A Beginner’s Guide To Ethereum

Everything you should know about the second biggest Cryptocurrency

First comes Bitcoin, then Ethereum. If you are slightly more Crypto-savvy then complete beginners, you will probably have heard about Ethereum or even traded ETH. 

If you are just starting out in Cryptocurrency, this guide is for you. 

How Ethereum Came About

Following the introduction of Bitcoin into the world, the imitators of Bitcoin started to emerge and fight to be the dominant peer-to-peer currency. The emergence of Ethereum led to the introduction of Cryptocurrencies that served more than the currency function.

Started by Vitalik Buterin, a Russian-Canadian genius in Cryptography and Computing, Ethereum was built with the vision of a supercomputer that is decentralized.

He saw that the underlying Blockchain Technology powering Bitcoin could be used for more purposes besides being a distributed ledger for a currency. Through programming, systems could be created and enforced through code. 

What Is Ethereum? 

According to the Ethereum White Paper written by Vitalik 

What Ethereum intends to provide is a blockchain with a built-in fully fledged Turing-complete programming language that can be used to create “contracts” that can be used to encode arbitrary state transition functions, allowing users to create any of the systems described above, as well as many others that we have not yet imagined, simply by writing up the logic in a few lines of code.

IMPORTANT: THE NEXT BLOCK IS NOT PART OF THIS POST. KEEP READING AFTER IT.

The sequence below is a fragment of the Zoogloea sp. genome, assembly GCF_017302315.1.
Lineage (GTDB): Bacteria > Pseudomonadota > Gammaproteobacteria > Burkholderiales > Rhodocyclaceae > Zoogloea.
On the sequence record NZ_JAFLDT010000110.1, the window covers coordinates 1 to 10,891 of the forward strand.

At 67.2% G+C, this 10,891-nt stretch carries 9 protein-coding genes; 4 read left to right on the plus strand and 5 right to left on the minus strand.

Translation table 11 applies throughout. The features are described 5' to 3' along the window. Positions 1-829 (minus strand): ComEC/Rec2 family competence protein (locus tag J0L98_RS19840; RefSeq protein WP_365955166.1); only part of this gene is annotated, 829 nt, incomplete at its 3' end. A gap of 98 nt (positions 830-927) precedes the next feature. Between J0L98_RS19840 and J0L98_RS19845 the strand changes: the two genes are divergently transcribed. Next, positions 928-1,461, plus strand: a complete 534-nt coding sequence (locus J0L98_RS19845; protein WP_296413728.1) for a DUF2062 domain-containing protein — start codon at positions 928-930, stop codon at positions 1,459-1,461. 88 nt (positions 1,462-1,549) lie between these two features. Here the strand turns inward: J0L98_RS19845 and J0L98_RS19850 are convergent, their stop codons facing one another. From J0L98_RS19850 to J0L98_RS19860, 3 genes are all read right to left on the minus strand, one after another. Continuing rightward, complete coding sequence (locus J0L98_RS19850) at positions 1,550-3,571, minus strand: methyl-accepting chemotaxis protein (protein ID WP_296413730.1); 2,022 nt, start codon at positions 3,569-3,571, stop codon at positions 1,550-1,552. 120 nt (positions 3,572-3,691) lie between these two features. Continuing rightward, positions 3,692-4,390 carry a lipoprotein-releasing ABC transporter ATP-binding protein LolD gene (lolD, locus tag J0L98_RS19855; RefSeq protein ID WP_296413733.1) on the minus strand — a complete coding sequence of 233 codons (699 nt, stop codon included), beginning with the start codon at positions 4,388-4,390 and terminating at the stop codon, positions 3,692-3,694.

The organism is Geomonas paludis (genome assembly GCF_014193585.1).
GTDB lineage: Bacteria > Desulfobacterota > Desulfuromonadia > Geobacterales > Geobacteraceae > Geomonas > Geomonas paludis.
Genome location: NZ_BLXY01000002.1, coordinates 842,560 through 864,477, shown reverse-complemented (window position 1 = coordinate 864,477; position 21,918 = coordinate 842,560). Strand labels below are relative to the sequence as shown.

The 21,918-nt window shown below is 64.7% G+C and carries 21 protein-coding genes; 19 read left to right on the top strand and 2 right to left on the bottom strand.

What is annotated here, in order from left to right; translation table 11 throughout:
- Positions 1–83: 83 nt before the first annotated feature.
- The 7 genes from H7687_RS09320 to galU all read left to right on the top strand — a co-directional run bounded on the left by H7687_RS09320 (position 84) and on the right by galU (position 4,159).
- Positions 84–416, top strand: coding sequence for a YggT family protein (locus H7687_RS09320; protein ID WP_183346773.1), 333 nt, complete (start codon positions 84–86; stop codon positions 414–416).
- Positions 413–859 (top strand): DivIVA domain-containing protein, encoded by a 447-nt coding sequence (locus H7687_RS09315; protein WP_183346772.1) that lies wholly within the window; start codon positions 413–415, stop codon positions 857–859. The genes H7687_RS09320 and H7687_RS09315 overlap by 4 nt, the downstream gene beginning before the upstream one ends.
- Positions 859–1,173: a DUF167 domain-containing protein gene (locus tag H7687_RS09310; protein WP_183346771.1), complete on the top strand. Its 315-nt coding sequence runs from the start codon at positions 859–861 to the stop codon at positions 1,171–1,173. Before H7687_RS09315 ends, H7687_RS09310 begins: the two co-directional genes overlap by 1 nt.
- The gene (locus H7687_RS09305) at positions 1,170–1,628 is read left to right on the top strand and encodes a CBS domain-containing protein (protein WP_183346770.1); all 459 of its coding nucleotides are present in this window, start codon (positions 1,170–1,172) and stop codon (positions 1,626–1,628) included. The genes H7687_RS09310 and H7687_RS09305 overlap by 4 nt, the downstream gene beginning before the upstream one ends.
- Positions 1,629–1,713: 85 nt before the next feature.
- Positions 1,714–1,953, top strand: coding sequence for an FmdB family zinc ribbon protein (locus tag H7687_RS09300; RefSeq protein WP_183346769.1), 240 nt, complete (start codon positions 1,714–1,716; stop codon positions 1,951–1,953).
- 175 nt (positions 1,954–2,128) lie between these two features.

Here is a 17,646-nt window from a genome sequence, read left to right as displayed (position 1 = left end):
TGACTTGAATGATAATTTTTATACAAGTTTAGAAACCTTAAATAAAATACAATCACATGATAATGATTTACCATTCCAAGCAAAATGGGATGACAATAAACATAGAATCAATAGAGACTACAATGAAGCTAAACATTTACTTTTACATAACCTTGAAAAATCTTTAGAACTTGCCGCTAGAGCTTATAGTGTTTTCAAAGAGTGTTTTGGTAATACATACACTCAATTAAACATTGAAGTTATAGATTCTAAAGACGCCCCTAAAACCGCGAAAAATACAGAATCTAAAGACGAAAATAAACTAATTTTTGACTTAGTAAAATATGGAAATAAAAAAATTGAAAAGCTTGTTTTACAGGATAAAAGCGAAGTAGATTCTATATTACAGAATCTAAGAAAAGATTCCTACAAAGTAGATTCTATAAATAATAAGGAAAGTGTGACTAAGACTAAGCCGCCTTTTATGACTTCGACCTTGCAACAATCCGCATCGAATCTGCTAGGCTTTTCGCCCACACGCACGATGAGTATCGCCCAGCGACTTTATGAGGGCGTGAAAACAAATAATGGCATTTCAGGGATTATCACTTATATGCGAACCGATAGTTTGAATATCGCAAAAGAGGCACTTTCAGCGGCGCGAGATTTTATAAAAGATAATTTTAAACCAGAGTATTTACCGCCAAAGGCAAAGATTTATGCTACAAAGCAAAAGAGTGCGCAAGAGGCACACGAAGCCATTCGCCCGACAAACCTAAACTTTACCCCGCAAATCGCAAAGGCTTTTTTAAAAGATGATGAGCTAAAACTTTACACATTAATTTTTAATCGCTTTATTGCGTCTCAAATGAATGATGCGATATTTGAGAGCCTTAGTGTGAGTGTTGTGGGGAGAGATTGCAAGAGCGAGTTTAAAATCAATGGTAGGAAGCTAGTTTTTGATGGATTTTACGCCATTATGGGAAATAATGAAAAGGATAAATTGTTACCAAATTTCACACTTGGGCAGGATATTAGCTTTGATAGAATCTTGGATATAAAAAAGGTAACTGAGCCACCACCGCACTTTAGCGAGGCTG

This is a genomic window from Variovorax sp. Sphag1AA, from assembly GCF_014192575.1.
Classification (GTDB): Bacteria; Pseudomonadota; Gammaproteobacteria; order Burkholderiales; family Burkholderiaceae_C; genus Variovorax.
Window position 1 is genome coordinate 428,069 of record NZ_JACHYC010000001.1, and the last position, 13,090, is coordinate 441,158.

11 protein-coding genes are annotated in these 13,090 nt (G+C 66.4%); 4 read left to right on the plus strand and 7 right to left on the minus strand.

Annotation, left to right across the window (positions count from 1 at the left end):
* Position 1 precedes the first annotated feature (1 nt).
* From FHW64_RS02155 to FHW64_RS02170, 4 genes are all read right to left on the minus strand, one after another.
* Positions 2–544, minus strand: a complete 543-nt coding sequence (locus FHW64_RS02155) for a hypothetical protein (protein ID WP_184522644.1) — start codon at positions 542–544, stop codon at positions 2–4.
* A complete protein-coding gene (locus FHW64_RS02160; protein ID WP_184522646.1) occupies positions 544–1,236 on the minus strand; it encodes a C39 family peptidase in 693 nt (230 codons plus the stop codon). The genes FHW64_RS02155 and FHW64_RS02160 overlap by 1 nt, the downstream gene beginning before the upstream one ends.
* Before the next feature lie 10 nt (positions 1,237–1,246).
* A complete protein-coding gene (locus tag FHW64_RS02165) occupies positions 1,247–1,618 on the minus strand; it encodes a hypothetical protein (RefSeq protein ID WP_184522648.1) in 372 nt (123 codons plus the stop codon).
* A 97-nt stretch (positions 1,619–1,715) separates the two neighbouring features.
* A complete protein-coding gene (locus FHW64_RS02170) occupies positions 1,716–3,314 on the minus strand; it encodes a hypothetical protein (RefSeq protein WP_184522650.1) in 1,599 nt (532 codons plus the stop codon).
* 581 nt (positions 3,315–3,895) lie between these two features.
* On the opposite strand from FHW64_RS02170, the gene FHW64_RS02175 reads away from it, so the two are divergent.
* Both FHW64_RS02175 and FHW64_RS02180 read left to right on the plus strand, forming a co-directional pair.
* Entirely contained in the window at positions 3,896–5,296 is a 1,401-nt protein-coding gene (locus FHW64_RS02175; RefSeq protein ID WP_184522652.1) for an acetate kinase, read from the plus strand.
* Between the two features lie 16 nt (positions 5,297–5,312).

Sounds technical to you? Unless you study mathematics and computer science, it probably is. No worries as we have got you covered!

Smart Contracts
The “contracts” mentioned in the above paragraph was referring to smart contracts, the integral function of the Ethereum platform. 

So what are smart contracts? 

Simply put, a smart contract is a contract that is executed through the code and does not rely on either party involved to enforce the terms of the contract. The smart contract uses an “If Event ‘A’ happens then event ‘B’ will be triggered” model. 

Let us illustrate this with an example. In this scenario, you would like to purchase a watch from person B, who is overseas. However, both of you do not trust the other party to carry out his end of the deal and wish to transact using a smart contract. 

Both you and person B will agree on the terms of the transaction which will be coded into the smart contract. For example, person B will only receive payment after you have received the watch.

To start off, you will deposit Ethers equivalent to the value of the watch into the smart contract for payment. An Oracle will verify whether or not you have received the watch by tracking the delivery journey of the package. This will be done through web APIs or market data feeds. 

Upon confirmation that you have received the watch, your Ethers will automatically be transferred to person B’s wallet, concluding the transaction. All this is done without a third-party to facilitate. 

Decentralized Applications (Dapps) 

Say hello to new Dapps 

The recent case of Google no longer supporting Huawei is an extreme example of how applications that are controlled by a single entity (in this case, Google) can be influenced by political forces. 

Apps that are listed on the Google Play Store or iOS can be taken off upon a decision made by the company. In addition to being exposed to such risks, applications hosted by central servers face a security vulnerability. 

Decentralized Applications (Dapps) eliminate these flaws that exist for applications built on a central computer. They are powered by a network of nodes (for the sake of simplicity, mini servers), which means that a single hacked server will not lead to the shut down of the network.